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Cities Where Home Prices Jumped or Fell the Most

Home prices have dropped in some cities, but in others, they've skyrocketed during the pandemic. See which of the country's largest metros have seen the strongest and weakest performance in median list price.

If you thought you could snap up a bargain on a home this year, you might have been wrong. Millions of Americans are out of work and the U.S. officially entered a recession, yet home prices haven’t been hit to the same degree as other sectors of the economy, Zillow  (Z) - Get Zillow Group, Inc. Class C Report reported in July.

The median sale price of U.S. homes was up 4.6% year-over-year in May (to $263,408) according to Zillow, and increased in 50 major metros.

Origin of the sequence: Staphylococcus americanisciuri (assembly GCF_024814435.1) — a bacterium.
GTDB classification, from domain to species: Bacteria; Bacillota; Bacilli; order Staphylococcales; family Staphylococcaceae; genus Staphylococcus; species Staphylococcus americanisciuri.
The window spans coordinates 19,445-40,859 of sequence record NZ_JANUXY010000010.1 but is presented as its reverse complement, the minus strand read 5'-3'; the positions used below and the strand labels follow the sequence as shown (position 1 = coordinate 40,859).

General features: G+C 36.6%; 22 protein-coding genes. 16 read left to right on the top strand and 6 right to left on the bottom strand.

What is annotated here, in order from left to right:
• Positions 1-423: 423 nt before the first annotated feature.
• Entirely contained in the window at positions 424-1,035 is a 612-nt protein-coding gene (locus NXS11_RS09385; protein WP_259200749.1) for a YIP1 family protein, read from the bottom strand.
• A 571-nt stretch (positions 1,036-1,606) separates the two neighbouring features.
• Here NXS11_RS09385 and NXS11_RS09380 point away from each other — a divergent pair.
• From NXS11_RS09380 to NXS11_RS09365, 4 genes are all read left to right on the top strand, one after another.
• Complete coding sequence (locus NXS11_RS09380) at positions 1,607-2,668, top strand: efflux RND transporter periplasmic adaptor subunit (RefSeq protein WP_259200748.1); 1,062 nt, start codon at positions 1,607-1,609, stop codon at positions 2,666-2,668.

But by June 2020, the typical metro area had 30% fewer active home sale listings than in the year before, according to Brookings. Low inventory can drive up prices; for example, some metros in Florida, which had only a modest decline in listings, saw prices drop or increase only slightly, suggesting those cities may be experiencing excess supply, according to Brookings.

Economic recovery in various metros across the nation is as diverse as those places themselves, as indicated by the Brookings Metro Recovery Index, which tracks recovery through the Covid-19 crisis. The index tracks impacts and trajectories in three major categories: the labor market, the real estate market, and other areas of economic activity. The tracker is updated at least monthly. 

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This list includes the 15 largest U.S. metros with the biggest drop (or weakest performance — not all experienced a decrease) in real estate median list prices, compared with last year, followed by the 15 largest U.S. metros with the biggest increase, and is based on Brookings’ data sourced from